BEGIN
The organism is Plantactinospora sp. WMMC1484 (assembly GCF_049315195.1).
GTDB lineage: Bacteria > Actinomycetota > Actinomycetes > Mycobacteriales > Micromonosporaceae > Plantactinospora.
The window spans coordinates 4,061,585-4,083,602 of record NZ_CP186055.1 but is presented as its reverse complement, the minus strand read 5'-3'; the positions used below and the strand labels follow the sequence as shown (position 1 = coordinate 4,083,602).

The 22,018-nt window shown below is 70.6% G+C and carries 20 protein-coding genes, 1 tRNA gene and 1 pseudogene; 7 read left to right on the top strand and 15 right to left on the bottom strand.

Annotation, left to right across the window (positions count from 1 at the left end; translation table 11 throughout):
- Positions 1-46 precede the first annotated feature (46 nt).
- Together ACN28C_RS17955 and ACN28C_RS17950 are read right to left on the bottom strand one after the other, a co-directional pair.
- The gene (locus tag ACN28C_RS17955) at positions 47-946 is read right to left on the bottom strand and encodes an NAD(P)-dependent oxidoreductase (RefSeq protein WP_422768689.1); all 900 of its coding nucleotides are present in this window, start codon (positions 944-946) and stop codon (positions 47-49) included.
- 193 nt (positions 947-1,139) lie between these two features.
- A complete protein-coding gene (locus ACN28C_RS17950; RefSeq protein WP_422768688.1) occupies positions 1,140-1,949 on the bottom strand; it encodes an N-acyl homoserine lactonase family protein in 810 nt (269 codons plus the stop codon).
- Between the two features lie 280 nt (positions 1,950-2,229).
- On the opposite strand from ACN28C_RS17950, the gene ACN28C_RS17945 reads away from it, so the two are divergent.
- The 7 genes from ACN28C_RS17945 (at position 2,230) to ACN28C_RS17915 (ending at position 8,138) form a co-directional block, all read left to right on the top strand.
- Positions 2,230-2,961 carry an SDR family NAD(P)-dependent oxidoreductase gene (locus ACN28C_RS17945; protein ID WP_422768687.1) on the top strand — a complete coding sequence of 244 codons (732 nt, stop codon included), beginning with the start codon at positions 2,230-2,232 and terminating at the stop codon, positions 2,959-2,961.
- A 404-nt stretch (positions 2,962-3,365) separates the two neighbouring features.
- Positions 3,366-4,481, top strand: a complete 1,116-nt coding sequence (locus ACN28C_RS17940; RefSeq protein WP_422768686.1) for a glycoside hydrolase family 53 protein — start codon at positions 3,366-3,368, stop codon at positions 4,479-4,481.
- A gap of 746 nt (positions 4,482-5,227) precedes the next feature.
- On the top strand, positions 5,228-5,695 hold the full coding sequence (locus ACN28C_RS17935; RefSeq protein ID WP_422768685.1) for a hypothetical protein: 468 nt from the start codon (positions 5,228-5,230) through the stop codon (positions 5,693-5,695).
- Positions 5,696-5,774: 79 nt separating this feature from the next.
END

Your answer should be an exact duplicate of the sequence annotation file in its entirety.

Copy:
The organism is Plantactinospora sp. WMMC1484 (assembly GCF_049315195.1).
GTDB lineage: Bacteria > Actinomycetota > Actinomycetes > Mycobacteriales > Micromonosporaceae > Plantactinospora.
The window spans coordinates 4,061,585-4,083,602 of record NZ_CP186055.1 but is presented as its reverse complement, the minus strand read 5'-3'; the positions used below and the strand labels follow the sequence as shown (position 1 = coordinate 4,083,602).

The 22,018-nt window shown below is 70.6% G+C and carries 20 protein-coding genes, 1 tRNA gene and 1 pseudogene; 7 read left to right on the top strand and 15 right to left on the bottom strand.

Annotation, left to right across the window (positions count from 1 at the left end; translation table 11 throughout):
- Positions 1-46 precede the first annotated feature (46 nt).
- Together ACN28C_RS17955 and ACN28C_RS17950 are read right to left on the bottom strand one after the other, a co-directional pair.
- The gene (locus tag ACN28C_RS17955) at positions 47-946 is read right to left on the bottom strand and encodes an NAD(P)-dependent oxidoreductase (RefSeq protein WP_422768689.1); all 900 of its coding nucleotides are present in this window, start codon (positions 944-946) and stop codon (positions 47-49) included.
- 193 nt (positions 947-1,139) lie between these two features.
- A complete protein-coding gene (locus ACN28C_RS17950; RefSeq protein WP_422768688.1) occupies positions 1,140-1,949 on the bottom strand; it encodes an N-acyl homoserine lactonase family protein in 810 nt (269 codons plus the stop codon).
- Between the two features lie 280 nt (positions 1,950-2,229).
- On the opposite strand from ACN28C_RS17950, the gene ACN28C_RS17945 reads away from it, so the two are divergent.
- The 7 genes from ACN28C_RS17945 (at position 2,230) to ACN28C_RS17915 (ending at position 8,138) form a co-directional block, all read left to right on the top strand.
- Positions 2,230-2,961 carry an SDR family NAD(P)-dependent oxidoreductase gene (locus ACN28C_RS17945; protein ID WP_422768687.1) on the top strand — a complete coding sequence of 244 codons (732 nt, stop codon included), beginning with the start codon at positions 2,230-2,232 and terminating at the stop codon, positions 2,959-2,961.
- A 404-nt stretch (positions 2,962-3,365) separates the two neighbouring features.
- Positions 3,366-4,481, top strand: a complete 1,116-nt coding sequence (locus ACN28C_RS17940; RefSeq protein WP_422768686.1) for a glycoside hydrolase family 53 protein — start codon at positions 3,366-3,368, stop codon at positions 4,479-4,481.
- A gap of 746 nt (positions 4,482-5,227) precedes the next feature.
- On the top strand, positions 5,228-5,695 hold the full coding sequence (locus ACN28C_RS17935; RefSeq protein ID WP_422768685.1) for a hypothetical protein: 468 nt from the start codon (positions 5,228-5,230) through the stop codon (positions 5,693-5,695).
- Positions 5,696-5,774: 79 nt separating this feature from the next.